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If the recent automotive news tells us anything, it’s that sales are slow – and change is fast. Automakers and dealerships are navigating declining demand, while at the same time managing shifts in consumer expectations. They’re also searching for ways to speed the sales process and streamline service department functions. Recently, in fact, new events are taking shape that may create additional revenue and customer service opportunities across the dealership.

So, while the story of sales may not be great news, the industry’s movement toward more efficient operations is exciting and promising. On the service side, new marketing opportunities and additional revenue streams are emerging, all directly or indirectly related to technology innovations now coming to the fore. Here are a few service-related headlines:  

Vehicle Subscription Plans Might Become a Boon for Fixed Ops

What: You’ve undoubtedly heard the news about vehicle subscription programs. From all-makes platforms like Fair, to automaker-specific test programs operated by Ford, Cadillac and Volvo, it’s an idea that is gaining popularity – especially at the dealerships. Indeed, there are already a few dealers who are operating their own subscription program to further monetize their inventory. According to Automotive News, that includes service revenue, as well.   

Takeaway: The article outlines ideas that dealers can try in order to create a revenue stream from a subscription program. One such idea for dealers is to base a service drive subscription program on reconditioning best practices. The value is due to the dealer’s access to historic vehicle data.  Additional ideas include adding fees for repairs and warranty work.

Go here: Vehicle subscription plans create fixed ops opportunities for dealerships

Top Global Sellers: Can You Guess the Top Ten?

What: Okay, so most people already know that the Ford F-Series truck is the best-selling vehicle. And many would probably guess that the Toyota Corolla is also on the top five list of the global popularity. But did you know the popular Nissan Rogue is in the top five? It’s true. And here’s another surprise: The Toyota Camry didn’t crack the top ten. The list is published at MSN and is based on 2018 global registrations from JATO.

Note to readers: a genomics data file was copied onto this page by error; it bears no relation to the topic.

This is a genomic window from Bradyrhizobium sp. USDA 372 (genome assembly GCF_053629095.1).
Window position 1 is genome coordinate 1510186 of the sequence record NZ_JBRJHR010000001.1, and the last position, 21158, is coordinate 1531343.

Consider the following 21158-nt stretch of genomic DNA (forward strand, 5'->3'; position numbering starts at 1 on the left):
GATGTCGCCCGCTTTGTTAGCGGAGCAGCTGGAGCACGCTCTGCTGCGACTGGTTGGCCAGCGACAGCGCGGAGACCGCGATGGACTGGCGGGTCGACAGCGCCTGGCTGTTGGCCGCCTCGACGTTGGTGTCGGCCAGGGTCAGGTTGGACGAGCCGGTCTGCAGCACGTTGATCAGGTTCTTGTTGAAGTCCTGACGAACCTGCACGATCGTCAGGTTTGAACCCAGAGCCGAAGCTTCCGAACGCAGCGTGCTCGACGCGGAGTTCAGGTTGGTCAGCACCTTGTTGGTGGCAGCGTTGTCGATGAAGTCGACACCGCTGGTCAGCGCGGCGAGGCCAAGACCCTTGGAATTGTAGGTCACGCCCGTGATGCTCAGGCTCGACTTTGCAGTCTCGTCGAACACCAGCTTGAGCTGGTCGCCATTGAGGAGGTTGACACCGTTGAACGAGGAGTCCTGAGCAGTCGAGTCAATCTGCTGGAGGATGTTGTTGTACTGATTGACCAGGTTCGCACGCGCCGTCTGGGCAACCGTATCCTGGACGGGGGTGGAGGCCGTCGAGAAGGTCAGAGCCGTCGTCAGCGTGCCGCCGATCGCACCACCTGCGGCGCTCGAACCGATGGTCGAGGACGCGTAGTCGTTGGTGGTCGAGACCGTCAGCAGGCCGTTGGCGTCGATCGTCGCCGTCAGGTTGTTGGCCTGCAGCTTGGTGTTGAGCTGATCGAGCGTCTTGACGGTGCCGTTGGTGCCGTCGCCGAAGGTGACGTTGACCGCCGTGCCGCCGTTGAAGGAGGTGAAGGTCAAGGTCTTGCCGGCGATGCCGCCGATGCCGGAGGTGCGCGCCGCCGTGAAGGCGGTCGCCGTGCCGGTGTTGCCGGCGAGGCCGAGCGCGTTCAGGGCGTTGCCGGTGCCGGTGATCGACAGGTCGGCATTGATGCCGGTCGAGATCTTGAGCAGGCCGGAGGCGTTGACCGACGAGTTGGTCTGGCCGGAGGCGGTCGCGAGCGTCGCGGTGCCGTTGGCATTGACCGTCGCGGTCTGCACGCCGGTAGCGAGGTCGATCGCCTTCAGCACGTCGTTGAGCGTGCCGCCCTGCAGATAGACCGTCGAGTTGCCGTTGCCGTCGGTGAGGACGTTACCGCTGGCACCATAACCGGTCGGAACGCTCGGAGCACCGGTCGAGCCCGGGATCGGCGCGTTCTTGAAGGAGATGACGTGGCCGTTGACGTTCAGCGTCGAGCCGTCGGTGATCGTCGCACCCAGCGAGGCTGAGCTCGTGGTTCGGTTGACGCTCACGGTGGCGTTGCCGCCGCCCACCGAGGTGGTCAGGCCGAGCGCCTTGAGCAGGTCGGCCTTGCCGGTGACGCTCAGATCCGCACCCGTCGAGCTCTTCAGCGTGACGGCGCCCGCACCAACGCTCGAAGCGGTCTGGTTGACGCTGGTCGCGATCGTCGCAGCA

Takeaway: Counting vehicle sales around the globe shows trends in terms of consumer preferences, and in how automakers are responding to an array of market pressures. At the dealership level, it can also provide a signal as to which vehicles consumers will be most interested in buying, and what service managers might see more of when it comes to maintenance and repair.

Go here: The world’s best-selling cars of 2018

Your Friendly Lyft Driver Might Be a Great New Source of Income

What: According to Automotive News, there are currently around 4 million rideshare drivers bopping around cities and suburbs. That’s a lot of Lyft and Uber business, to be sure – and it’s also a great opportunity for dealerships. Consider, for example, that while most vehicles are active just four percent of the time, rideshare vehicles ring the bell at a robust 26 percent. The Automotive News post figures that this type of use equals six times the required maintenance.

Takeaway: If you’re not already marketing to ride-share drivers, seriously consider doing so. Obviously, their income requires consistent maintenance and repair on an accelerated schedule – and that makes them an ideal customer. If you build a solid service relationship based on complete, fast and affordable service, chances are they will return many times.

Go here: Drivers for ride-hailing services can be a prime source of fixed ops profits

Winter Blues Expected to Creep Into February Car Sales

What: Edmunds is forecasting a gloomy February for new vehicle sales, thanks to a 2.2 percent decrease compared to February 2018, and an estimated seasonally adjusted annual rate (SAAR) of 16.7 million.  On the bright side, sales improved over January 2019 by over 12 percent. Edmunds analyst Jeremy Acevedo sees it as a subtle drop and a “good barometer of the gradual sales decline we expect through 2019.” He cites the growing cost of purchase, such as interest rates, as a main reason for the slump.

Takeaway: After almost a decade of record-breaking growth, the auto market seems to have settled into a gradual sales decline, driven by higher cost and perhaps the availability of late model used vehicles. Regardless of the reason, service managers are becoming bigger VIPs inside the dealership, with a mandate to streamline service operations, and improve efficiency throughout the department.

Go Here: February Foretells Slower New Vehicle Sales in 2019